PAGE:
This mum's Kmart pocket money hack is the secret to getting your kids excited about chores.

One of the most efficient ways to get parents fired up is to bring up the subject of pocket money.

Every family does it differently – monthly, fortnightly, in coins or online transfers, roster systems and magnetic charts. Or not at all.

Trish Lott and her husband struggled to find a pocket money system for their primary school-aged kids that struck the right balance between being able to give them things they really need and allowing them to take some responsibility in earning money for the things they want.

“In the past I’ve done the sticker chart, the stamps, the weekly pocket money if chores were done and my kids just weren’t interested. I was constantly nagging them,” she told Mamamia.

“My kids have pretty much always got what they wanted, I would go to the shops and they would always walk out with something. Totally all my doing, but I wanted my kids to start to realise that it’s not always like that. They haven’t been able to understand ‘not today mate, Mum can’t afford it’.”

But after seeing some ideas online from overseas, Trish came up with an easy pocket money hack that’s managed to get her three kids aged four, six and eight excited about doing chores. Yes, excited.

The best bits? It’ll cost you less than $20 and an hour of your time to make, and you’ll find everything you need at your local Kmart store.

kmart pocket money hack
TADA! Image: Supplied.

Sharing her pocket money board in the Kmart Mums Australia Facebook group earlier this week, the end result was a clear, easy system both she and her husband, as well as her kids, could use to keep track of chores and pocket money. Not including the extra hours/days spent browsing through the Kmart homewares section.

To recreate Trish's pocket money board, you'll need:

kmart pocket money hack
Before... Image: Supplied.
kmart pocket money hack
After! Image: Supplied.

Since bringing it into their family routine around a month ago, Trish said it's been working brilliantly for them.

"My kids see it refreshed with money every morning and are keen to do the jobs to help get some money. I thought about having small amounts of money and having it as a visual for them so they can see the end reward for helping out.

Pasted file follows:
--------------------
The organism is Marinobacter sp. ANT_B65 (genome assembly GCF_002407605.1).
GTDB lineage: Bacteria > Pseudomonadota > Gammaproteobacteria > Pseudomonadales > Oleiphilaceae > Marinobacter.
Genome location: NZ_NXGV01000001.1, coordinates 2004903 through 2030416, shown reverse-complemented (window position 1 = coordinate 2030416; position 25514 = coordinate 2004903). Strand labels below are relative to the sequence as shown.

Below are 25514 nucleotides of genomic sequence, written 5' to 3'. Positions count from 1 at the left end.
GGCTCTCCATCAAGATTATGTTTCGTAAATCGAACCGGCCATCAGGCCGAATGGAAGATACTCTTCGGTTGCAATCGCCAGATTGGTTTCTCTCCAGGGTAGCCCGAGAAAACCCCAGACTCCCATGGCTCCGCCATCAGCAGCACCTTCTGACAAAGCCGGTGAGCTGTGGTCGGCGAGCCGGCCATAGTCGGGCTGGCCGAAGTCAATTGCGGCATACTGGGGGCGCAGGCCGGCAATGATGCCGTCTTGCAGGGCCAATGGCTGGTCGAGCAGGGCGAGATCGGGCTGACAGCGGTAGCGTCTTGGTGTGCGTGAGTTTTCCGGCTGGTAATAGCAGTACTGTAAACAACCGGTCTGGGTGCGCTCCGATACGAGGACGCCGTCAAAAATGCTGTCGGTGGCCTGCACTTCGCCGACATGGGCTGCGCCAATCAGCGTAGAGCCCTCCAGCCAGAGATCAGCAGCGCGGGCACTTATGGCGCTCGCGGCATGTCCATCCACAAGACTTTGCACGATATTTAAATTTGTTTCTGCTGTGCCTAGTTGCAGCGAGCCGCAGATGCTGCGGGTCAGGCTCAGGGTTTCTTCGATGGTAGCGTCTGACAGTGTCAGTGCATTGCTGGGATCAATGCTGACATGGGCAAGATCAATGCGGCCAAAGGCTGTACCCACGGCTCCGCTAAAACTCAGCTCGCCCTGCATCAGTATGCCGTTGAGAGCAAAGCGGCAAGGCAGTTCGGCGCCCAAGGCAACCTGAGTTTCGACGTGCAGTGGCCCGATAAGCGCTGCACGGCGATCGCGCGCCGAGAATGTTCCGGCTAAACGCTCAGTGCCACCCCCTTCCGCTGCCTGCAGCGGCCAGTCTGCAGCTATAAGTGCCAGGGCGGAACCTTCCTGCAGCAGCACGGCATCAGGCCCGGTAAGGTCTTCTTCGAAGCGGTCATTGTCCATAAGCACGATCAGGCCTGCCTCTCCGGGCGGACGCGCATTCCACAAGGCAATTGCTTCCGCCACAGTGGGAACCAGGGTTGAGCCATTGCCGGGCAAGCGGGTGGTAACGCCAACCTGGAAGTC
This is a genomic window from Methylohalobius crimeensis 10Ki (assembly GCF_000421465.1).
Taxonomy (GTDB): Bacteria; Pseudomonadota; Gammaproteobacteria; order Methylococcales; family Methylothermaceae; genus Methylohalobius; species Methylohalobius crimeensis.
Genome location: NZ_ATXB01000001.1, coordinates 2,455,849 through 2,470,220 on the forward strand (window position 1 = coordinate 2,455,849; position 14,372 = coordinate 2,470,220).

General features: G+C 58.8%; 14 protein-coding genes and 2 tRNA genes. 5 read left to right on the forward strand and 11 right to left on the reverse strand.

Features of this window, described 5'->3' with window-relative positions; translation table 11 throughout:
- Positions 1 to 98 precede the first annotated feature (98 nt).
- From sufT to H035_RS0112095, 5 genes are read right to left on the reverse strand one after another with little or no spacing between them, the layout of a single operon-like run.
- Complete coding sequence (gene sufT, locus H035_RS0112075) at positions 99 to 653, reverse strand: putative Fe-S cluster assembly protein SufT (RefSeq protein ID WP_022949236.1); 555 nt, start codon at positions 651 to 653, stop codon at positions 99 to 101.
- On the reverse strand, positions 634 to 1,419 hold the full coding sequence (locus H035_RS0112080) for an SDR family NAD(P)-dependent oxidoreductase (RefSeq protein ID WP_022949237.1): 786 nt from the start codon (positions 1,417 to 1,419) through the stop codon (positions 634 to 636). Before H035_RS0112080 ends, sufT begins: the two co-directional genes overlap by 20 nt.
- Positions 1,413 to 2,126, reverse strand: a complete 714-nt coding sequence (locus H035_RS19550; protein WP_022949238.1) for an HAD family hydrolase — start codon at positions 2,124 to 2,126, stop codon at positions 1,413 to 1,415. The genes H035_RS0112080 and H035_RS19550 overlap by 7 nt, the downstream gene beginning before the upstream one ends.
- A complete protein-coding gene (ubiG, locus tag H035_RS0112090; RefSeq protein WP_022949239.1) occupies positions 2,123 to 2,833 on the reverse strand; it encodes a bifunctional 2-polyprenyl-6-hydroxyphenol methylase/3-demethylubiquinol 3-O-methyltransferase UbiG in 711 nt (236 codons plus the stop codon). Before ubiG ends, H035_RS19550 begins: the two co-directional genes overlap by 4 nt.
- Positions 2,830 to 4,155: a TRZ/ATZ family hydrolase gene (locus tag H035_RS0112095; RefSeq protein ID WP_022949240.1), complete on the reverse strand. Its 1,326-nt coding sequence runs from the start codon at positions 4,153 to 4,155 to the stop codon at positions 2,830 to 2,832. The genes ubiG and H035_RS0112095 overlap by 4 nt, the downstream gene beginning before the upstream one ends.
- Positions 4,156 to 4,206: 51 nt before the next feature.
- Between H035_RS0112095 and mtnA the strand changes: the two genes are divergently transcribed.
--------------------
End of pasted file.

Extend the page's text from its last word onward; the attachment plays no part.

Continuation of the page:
"All three kids have a Lay-by on at the moment, my eldest is almost ready to pick up a $129 Lego set that he has paid for completely himself. He is so proud of himself and I am proud of him too. Now they are learning all about saving and counting money which is a great skill especially for my two boys in school.

"Since my kids are still fairly young, we can quite happily give 50 cents or 20 cents for a chore. Not sure how it will go when they are older but at the moment it’s working great. My four-year-old daughter dances around like she’s won the lotto when she puts her 20 cents for feeding the cats in her money box. It makes me so happy."

Trish has been overwhelmed by the positive response to her "little Kmart idea" in the Kmart Mums Australia Facebook group.

"I love this! Most kids want large amounts of pocket money but this is teaching them to earn it," one commented.


"This has got to be the best one I’ve ever seen!! Good to see only small amounts of money too!" another wrote.

Another mum added, "I have been keeping my eye out for ideas for my kids to encourage helping out around the house, and I love this!!! Will definitely be making something like this and giving it a shot! Love that it's all mostly silver coin too."

Is it okay to bribe your kids to do chores? We speak to a mum who’s all for it, on our podcast for imperfect parents.

Aside from taking some of the pressure off the parents, Trish said this pocket money system works so well for her family because it keeps everyone accountable.

"My children are being raised to be good helping members of our family. They are taught that it takes all five of us to run the house, not just me and their dad. There are lots of things that my kids do such as cleaning their rooms, helping with putting groceries and clothes away and packing up the toy room that they don’t get money for.

"But these are the things they do because they are a part of our team and they help run this house. They're purely there so [my kids] can earn some money to buy the things they want, and learn about saving and having pride in yourself."

As for that 50 cent coin for vacuuming?

Trish says it's yet to be touched, but she's quietly hopeful.

Have you seen another great pocket money hack? What works for your family?